Aloha, my name is Kent. I’m currently working at The Denver Post in Denver, Colorado. I was born in Taipei, Taiwan and raised by the two most amazing, loving people I know. I am a lover of good food, great company, vivid colors, and amazing light.
This is the third part in a three-part series about football in the state of Hawai'i. Click the following links for Part I and Part II. HONOLULU—He showed up for the first time at 8, uninvited, dressed in football pads, pants and a loose-fitting T-shirt, throwing bombs to receivers streaking downfield, ignoring the taunts of older quarterbacks around him. "Dude, why does an 8-year-old throw better than you?" high school quarterbacks chided one another.
HONOLULU—He showed up for the first time at 8, uninvited, dressed in football pads, pants and a loose-fitting T-shirt, throwing bombs to receivers streaking downfield, ignoring the taunts of older quarterbacks around him"Dude, why does an 8-year-old throw better than you?" high school quarterbacks chided one another. Then they'd turn their attention to the skinny kid, trying to chase him off. "Go throw with the young guys!" Tua Tagovailoa didn't listen.
The dragon-guarded gates to the USC Pacific Asia Museum in Pasadena are reopening to the public for the first time in more than a year after the seismic retrofit of its 1924 building, a makeover of galleries and construction of a new gift shop, among other changes. Centuries-old Vishnu and Buddha sculptures will be on view with the exhibition "Winds From Fusang: Mexico and China in the Twentieth Century," exploring the influence of Western artists in the East.
Muck Rack makes it simple to find people, tweets, or articles that mention any name, keyword, company, hashtag etc. We've compiled this guide to help you make the most of your search.
Selecting a term
Start searching tweets, articles from media outlets, articles mentioned in tweets, journalists'
names, titles and bios with some suggested searches:
Companies or Topics (e.g. iPhone, Microsoft)
Phrases (e.g. "cloud computing") — use quotes to keep the terms together
Twitter handles (e.g. @username) — returns those who have mentioned or replied to
Names (e.g. "David Pogue")
Hashtags (e.g. #sxsw, #london2012)
Bio details (e.g. vegan, Olympics, father)
Muck Rack's Advanced Search allows for many boolean operators.
Find results that mention multiple specified terms, use AND or
+. For example, ensure each result contains both Elon Musk and Mark Zuckerberg by
searching Musk AND Zuckerberg or Musk + Zuckerberg.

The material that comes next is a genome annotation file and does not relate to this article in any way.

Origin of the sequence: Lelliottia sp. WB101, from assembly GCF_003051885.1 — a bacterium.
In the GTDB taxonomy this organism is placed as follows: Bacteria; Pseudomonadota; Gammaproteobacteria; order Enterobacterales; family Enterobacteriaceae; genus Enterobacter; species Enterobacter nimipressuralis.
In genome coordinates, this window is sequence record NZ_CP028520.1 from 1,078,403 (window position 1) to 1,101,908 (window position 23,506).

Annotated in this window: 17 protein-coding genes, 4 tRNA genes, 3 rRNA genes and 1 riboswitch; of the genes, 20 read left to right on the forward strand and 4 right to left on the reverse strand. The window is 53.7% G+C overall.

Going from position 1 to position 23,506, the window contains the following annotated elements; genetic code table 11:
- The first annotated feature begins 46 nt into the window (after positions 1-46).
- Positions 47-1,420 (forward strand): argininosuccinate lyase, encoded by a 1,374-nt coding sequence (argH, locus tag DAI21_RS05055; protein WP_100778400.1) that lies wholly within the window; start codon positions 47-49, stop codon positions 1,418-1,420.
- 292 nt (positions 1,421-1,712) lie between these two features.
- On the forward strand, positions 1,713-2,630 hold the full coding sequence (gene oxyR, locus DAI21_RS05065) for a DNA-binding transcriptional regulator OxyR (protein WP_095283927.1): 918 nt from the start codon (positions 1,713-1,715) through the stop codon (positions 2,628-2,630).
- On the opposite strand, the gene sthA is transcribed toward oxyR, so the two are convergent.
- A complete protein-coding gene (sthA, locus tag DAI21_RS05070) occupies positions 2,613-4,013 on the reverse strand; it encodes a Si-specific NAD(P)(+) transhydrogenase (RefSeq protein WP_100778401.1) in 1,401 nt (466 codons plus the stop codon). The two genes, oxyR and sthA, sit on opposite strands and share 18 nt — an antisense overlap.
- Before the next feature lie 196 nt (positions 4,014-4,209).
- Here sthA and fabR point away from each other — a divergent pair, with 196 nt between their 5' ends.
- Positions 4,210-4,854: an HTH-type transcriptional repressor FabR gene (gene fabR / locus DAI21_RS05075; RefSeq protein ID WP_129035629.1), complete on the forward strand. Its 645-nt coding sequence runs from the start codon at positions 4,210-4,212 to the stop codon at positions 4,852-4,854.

Use the operators OR or , to broaden your search when you'd like either of
multiple terms to appear in results. (This is the default behavior of our search when no operators
are used). For example, results will contain either cake or cookie by searching cake OR cookie or cake,cookie
Use NOT or - to subtract results from your search. For
example, searching Disney will yield results about the Walt Disney Company as well as Walt Disney
World Resort. To exclude mentions of Disney World, search for Disney -World or Disney
When using one of these operators with a phrase, enclose it in quotation marks. For example, you can
find results about smartphones excluding Apple's iPhone 4S by searching smartphone -"iPhone
Exact case matching or punctuation
If you're searching for a brand name or keyword that relies on specific punctuation marks or capitalization, you can
find results that match your exact query by adding matchcase: before the keyword you're searching for, like matchcase:E*TRADE .
Use parentheses to separate multiple
boolean phrases. For example, to find journalists talking about having fun in Disney World or
Disneyland, search for ("disney world" OR disneyland) AND fun.
An asterisk can be used to search for any variation of a root word truncated by the asterisk. For example, searching for admin* will return results for administrator, administration, administer, administered, etc.
A near operator is an AND operator where you can control the distance between the words. You can vary the distance the near operation uses by adding a forward slash and number (between 0-99) such as strawberries NEAR/10 "whipped cream", which means the strawberries must exist within 10 words of "whipped cream".